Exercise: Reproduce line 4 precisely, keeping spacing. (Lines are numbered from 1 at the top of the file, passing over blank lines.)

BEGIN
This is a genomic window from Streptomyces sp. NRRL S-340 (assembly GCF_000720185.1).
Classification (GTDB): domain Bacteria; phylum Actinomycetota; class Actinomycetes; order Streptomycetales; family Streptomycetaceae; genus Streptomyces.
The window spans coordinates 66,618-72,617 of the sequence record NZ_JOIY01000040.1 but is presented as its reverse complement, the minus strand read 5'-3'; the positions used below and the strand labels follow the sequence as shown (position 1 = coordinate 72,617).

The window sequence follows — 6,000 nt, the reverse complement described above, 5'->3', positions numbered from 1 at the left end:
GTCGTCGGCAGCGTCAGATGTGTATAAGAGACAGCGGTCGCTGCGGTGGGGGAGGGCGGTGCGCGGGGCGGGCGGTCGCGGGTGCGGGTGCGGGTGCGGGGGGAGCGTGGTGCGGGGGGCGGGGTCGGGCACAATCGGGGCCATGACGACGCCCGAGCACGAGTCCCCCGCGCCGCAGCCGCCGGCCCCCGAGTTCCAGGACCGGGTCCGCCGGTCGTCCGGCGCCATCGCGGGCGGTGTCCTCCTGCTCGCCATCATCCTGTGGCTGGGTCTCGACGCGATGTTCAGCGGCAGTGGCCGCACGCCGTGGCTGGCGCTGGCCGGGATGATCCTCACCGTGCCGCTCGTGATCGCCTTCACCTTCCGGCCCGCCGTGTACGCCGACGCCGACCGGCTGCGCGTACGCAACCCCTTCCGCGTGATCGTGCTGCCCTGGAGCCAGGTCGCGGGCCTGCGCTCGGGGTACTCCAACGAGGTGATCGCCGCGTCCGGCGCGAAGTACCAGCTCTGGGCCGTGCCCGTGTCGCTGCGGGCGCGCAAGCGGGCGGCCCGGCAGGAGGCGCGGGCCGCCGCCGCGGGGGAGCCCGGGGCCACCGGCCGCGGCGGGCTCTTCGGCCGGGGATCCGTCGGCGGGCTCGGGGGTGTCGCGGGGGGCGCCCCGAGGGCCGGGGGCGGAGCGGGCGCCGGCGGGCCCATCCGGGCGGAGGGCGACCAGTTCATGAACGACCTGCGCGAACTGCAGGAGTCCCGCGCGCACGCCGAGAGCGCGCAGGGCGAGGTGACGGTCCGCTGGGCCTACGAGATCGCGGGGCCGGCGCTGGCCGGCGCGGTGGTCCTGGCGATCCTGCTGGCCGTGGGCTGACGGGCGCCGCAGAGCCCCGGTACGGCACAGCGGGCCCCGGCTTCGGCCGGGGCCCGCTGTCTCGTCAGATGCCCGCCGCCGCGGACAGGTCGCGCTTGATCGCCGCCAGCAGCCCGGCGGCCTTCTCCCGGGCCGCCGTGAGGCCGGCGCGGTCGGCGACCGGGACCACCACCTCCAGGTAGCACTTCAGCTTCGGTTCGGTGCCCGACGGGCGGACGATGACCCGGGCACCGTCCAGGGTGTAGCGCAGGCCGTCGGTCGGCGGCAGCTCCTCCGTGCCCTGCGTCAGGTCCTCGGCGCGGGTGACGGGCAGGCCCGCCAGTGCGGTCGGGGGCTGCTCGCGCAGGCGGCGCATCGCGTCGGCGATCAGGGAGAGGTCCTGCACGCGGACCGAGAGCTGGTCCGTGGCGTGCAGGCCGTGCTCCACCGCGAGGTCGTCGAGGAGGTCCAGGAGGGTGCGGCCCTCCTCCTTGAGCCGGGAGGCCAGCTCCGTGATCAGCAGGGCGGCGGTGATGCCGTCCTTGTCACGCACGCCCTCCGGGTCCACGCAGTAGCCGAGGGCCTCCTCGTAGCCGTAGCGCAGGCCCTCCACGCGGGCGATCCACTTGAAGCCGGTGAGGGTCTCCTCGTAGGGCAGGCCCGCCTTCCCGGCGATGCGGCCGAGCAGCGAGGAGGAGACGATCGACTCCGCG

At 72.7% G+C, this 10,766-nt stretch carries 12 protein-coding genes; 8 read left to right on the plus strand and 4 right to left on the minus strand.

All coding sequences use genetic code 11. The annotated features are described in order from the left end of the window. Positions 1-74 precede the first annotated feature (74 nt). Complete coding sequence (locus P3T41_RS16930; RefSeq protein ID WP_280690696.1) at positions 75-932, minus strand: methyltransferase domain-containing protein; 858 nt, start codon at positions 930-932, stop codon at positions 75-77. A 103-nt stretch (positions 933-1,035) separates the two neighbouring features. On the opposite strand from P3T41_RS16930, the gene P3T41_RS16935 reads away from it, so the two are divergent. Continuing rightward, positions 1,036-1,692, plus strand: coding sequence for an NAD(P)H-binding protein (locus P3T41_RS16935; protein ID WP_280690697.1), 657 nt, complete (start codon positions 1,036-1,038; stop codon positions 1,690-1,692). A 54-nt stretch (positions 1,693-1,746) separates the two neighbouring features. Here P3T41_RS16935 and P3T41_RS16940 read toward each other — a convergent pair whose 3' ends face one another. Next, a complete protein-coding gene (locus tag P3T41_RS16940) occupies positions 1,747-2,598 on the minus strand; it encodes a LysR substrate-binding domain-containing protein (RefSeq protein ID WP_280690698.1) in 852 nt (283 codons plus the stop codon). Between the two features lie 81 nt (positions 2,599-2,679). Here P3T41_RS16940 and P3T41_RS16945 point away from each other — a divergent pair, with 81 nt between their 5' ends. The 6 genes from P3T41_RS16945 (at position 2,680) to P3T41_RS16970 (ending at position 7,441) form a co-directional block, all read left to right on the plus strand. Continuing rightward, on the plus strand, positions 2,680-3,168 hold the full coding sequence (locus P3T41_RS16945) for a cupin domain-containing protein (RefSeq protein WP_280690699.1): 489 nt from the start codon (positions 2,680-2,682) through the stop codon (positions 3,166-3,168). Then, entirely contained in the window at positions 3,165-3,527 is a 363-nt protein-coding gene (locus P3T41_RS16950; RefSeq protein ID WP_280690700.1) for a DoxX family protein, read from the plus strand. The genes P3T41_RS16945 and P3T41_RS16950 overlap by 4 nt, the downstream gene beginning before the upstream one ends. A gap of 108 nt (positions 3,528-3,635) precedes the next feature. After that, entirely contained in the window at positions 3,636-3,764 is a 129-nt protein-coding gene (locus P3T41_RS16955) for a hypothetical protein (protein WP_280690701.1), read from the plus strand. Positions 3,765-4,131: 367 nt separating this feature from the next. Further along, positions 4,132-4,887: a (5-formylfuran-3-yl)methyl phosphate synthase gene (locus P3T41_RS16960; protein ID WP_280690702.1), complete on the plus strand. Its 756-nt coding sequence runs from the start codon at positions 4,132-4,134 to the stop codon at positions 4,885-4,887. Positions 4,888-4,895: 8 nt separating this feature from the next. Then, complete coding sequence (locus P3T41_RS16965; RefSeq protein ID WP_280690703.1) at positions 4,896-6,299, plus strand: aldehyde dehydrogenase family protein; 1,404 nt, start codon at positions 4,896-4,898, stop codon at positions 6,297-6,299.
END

The window sequence follows — 6,000 nt, the reverse complement described above, 5'->3', positions numbered from 1 at the left end: